So, what do I want out of my next laptop and what must it include?
JBL Free X review: Better battery life comes at a cost
- Great battery life
- Clean-looking design
- Iffy connectivity
- Average sound quality
The JBL Free X are a tricky true wireless option to recommend without caveats.
Price$ 199.00 (AUD)
Following in the heels of competitors like Sony and Jaybird, JBL are the latest audio brand to embrace true wireless earbuds. And, on paper, the JBL Free X arrive with a pretty competitive set of specs and features.
The JBL Free X coming in swinging with a hefty 24 hours of battery life and enhanced playback via the brand’s own “Signature Sound” tech. Unfortunately, despite the genuine value added by the former, the lackluster reality of the latter ultimately sees the JBL Free X held back from what they could be.
There’s value here, but if you’re after “AirPod-killers”, there are probably other options worth investigating before you throw your lot in with the JBL Free X.
How Do The JBL Free X True Wireless Earbuds Feel To Wear?
As someone who’s tested and written about twenty or so true wireless earbuds over the last year, there’s no point beating around the bush on this one. The JBL Free X feel super cheap to hold and to handle. Both the earbuds and the carry case are made of a party mix of plastics that immediately comes across as a little unpolished.
Despite the heritage and prominence of the brand, JBL’s Free X earbuds just don’t come across as particularly noteworthy or anywhere close to premium. Mind you, they are priced appropriately at a recommended retail price of $199.95.
More positively, the Free X are quite lightweight (99g) and clean-looking when it comes to aesthetics. Or at least, clean enough to get by. They’re not as eye-catchingly minimalist as something like the Apple AirPods or Samsung’s IconX earbuds but, they’re nice enough to look at and don’t weight as much on your ears as some of the other options.
As is the norm for these sorts of true wireless earbuds, the case for the JBL Free X doubles as a charger. Each charge nets you four hours of playback, with another twenty hours of playback contained in the charger. You’re looking at twenty-four hours total usage here. This is more or less in line with what the Apple AirPods offer and a significantly step above most of the other non-Apple options out there.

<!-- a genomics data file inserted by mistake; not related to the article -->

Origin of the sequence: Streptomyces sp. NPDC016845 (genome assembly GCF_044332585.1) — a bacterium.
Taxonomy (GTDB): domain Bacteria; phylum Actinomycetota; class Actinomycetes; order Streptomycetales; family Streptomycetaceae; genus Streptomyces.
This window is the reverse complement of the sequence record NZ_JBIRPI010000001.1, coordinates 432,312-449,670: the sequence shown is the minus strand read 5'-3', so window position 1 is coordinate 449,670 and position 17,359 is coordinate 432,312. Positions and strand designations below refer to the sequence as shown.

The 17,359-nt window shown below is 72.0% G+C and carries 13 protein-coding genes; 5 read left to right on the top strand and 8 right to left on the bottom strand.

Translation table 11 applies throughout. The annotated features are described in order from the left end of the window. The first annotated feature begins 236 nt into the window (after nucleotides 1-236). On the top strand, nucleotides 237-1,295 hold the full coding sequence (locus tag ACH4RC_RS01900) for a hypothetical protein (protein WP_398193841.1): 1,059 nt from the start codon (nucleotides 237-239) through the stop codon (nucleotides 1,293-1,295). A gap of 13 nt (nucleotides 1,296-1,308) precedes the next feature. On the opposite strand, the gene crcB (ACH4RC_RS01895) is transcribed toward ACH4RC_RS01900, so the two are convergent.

The JBL Free X earbuds support fast-charging to the sum of 1 hours of playback in just 15 minutes. They’re also IPX5-rated against splash damage. Unfortunately, JBL have opted to use a slightly-dated Micro-USB port for charging rather than USB Type-C.
How Do The JBL Free X True Wireless Earbuds Sound?
The JBL Free X sound pretty good when you’re listening to them in a relatively quiet, indoors environment. However, taking the earbuds outdoors quickly presented some problems.
I encountered a lot of connectivity issues with the JBL Free X and found the level of volume and fidelity a little lacking compared to ambient sound. Dropouts were frequent and, even when the earbuds did stay connected, they rarely sounded great. A lot of external noise found its way into the mix and tracks sometimes lacked in grit or bass.
Some of this is to be expected but, again, I’ve reviewed over a dozen different true wireless earbuds at this point and the Free X’s shaky connectivity felt like stepping back in time to some of the first-gen fumbles of 2016-era true wireless earbuds. It’s 2018 - if you’re looking to make a serious play in the true wireless space, you’ve gotta have this stuff down.
Are The JBL Free X True Wireless Earbuds Better Than Apple’s AirPods?
It kinda depends on whether or not you already own either a set of AirPods or an Apple iPhone.
In either case, I’d probably opt for the AirPods over these. The difference in battery life or sound quality might not be huge - but the more-consistent connectivity and cleaner design of Apple’s product probably make it the better buy.
How Do The JBL Free X True Wireless Earbuds Compare To The Rest Of The Competition?
If you’re an Android user, the JBL Free X do feel worth consideration but I struggle to find many reasons to choose them over the other options. Your mileage here almost feels like it’ll come down to how generous you feel about the Free X’s various shortcomings.
On one hand, these are JBL’s first entry in the true wireless earbuds category - some quirks and growing pains are to be expected. However, on the other, it’s practically 2019 and JBL seem to be struggling with aspects of the experience that the other options have pretty much solved years ago.
The battery life and low-price do merit consideration, however, in terms of the overall quality of the experience, the Free X feel like a step backwards. Again, speaking as someone who takes their true wireless earbuds pretty seriously, opting for this over something like the Zolo Liberty+ or Samsung’s IconX feels like you’re opting for something sub-par.
The Bottom Line: Should You Buy The JBL Free X True Wireless Earbuds?
Unless $200 is the most you can imagine spending on a set of headphones and you’re happy to make compromises on quality in exchange for the beefier battery life, the JBL Free X are a tricky true wireless option to recommend with much enthusiasm.
They’ve got the battery life but little else to offer. It’s less a matter of whether the Free X sound good and more a matter of whether that trade-off sounds good enough for you to want to buy in.
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